Superb Namibia WCL Division 2 trophy

NAMIBIA gave a superb performance to win the World Cricket League Division 2 tournament on Saturday after thrashing Oman by 145 runs in the final.

It was a remarkable turn-around after they had lost two of their five group matches and nearly didn’t make the final, while they also took revenge in clinical fashion after losing by four wickets to Oman earlier in the tournament.

After winning the toss and electing to bat, Namibia set a competitive total of 226 for six wickets and then cut through Oman’s batting order to dismiss the whole side for a paltry 81 runs.

Pace bowler Jan Frylinck was Namibia’s chief destroyer, with brilliant figures of five wickets for 13 runs off eight overs, which also won him the man of the match award.

Earlier, in Namibia’s innings, Karl Birkenstock provided the backbone with 61 runs off 108 balls, which included five fours, while Zayn Green added 38, JJ Smit 29 and JP Kotze 23.

Namibia’s fielding was also superb, with captain Gerhard Erasmus taking two brilliant catches – the first to dismiss Jatinder Singh for a duck a beauty, after he plucked a rocket out of the air like a Jonty Rhodes of old.

Namibian all rounder JJ Smit however won the player of the tournament award after scoring 221 runs at an average of 55,25 and taking 13 wickets at an average of 14,53.

Papua New Guinea finished third after beating the United States by five wickets, while Canada finished fifth after beating Hong Kong by five wickets.

But besides winning the trophy, Namibia has now, more importantly, also gained One Day International status, while they have qualified for the World Cricket League Division 2 tournament which will start in July and will see them playing 36 matches over the next two and a half years.

Namibian coach Pierre de Bruyn lauded the character of his players after a poor start to the tournament.

“It wasn’t easy at all, because Oman has a good bowling unit and the first few overs we had to graft hard. But we did it perfectly and we knew that 226 runs was going to be very competitive and the rest just took care of itself – the way we fielded today was just world class and the way we bowled was outstanding,” he said.

“Our earlier defeat to the United States was really a tough on the guys, but the way they bounced back after that defeat just showed their character and what they are all about. We’ve played some phenomenal cricket, we win every battle, every game, we never give up and it paid off today,” he added. Namibia’s triumph has now opened up new opportunities for the national side and De Bruyn said he hoped this would inspire more talented youngsters to take up the game.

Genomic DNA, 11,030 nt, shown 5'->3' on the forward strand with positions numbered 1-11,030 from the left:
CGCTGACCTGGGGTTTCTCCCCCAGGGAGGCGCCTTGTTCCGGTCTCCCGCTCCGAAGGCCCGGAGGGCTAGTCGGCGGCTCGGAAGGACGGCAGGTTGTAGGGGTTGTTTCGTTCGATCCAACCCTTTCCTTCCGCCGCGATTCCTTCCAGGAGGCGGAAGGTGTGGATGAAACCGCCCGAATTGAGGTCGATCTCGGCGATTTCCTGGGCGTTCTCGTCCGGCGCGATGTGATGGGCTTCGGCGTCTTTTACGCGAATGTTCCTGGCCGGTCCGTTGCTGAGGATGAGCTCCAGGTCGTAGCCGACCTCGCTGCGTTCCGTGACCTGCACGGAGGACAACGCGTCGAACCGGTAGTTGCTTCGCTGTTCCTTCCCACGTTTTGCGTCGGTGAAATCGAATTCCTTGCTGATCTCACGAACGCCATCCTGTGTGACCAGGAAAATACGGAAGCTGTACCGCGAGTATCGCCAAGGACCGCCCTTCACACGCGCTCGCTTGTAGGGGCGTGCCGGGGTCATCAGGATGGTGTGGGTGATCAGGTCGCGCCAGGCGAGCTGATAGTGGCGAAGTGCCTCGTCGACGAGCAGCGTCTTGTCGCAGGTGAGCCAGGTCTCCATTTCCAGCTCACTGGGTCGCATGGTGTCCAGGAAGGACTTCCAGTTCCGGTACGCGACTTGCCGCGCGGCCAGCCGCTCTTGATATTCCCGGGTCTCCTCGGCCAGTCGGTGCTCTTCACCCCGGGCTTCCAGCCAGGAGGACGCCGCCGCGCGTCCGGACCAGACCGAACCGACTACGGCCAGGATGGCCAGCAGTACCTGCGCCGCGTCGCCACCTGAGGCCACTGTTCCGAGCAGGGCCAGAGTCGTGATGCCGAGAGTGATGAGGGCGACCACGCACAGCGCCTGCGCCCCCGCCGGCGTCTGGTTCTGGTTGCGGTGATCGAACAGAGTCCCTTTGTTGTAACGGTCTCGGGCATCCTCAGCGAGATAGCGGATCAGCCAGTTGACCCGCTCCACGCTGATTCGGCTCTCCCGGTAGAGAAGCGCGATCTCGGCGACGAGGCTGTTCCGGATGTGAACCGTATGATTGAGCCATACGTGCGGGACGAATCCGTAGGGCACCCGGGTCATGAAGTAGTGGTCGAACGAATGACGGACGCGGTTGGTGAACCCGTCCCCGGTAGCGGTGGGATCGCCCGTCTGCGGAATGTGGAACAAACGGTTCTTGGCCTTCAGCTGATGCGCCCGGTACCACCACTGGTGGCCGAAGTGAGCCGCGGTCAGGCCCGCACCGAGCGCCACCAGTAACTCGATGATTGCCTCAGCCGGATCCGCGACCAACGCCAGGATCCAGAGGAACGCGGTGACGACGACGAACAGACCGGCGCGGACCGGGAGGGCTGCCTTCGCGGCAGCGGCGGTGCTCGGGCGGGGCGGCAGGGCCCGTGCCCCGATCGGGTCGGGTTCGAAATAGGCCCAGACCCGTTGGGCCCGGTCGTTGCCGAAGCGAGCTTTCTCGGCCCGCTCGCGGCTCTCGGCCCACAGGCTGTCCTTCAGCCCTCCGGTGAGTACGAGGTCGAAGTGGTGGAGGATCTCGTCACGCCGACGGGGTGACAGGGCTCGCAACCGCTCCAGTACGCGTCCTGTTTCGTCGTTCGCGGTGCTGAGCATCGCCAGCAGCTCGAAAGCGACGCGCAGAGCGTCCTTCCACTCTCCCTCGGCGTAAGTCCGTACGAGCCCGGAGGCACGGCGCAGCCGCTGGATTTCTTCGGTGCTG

“It’s exciting times for Namibian cricket and I’m saying that to all the youngsters out there. What we’ve achieved here is to open doors for our pathway to the next World Cup and hopefully we’ll now have youngsters from all of Namibia’s regions who will want to become part of this process,” he said.

“Now the hard work starts – we’ve got 36 ODI’s over the next two and a half years and we need to sustain our performance, we need to make sure that we go to the next level,” he added.

There is still a long way to go and several qualifying tournaments to the next Cricket World Cup in 2023, but De Bruyn said that anything was possible.

“Anything is possible, especially if you look at what we’ve done at this tournament. We were written off from day one, but in the end we dominated the tournament in all departments of the game. If you believe and if you work hard anything is possible. The amount of work these players have put in over the past 16 weeks and the sacrifices they have made for this country and their badge has been incredible,” he said.

De Bruyn, who previously coached in South Africa and England, said it was one of the highlights of his career.

“This is definitely one of my greatest experiences ever. Just the whole journey, the buy-in from the people and the players that I worked with and to see how much it meant to them, this is definitely right up there from what I’ve experienced in my coaching career,” he said.

“The tension, the stress, the expectations in this tournament was something that I could not believe. The intensity and passion, and every team knew that if you are in the top four you’ve got a livelihood – that’s something that really stands out for me,” he added.



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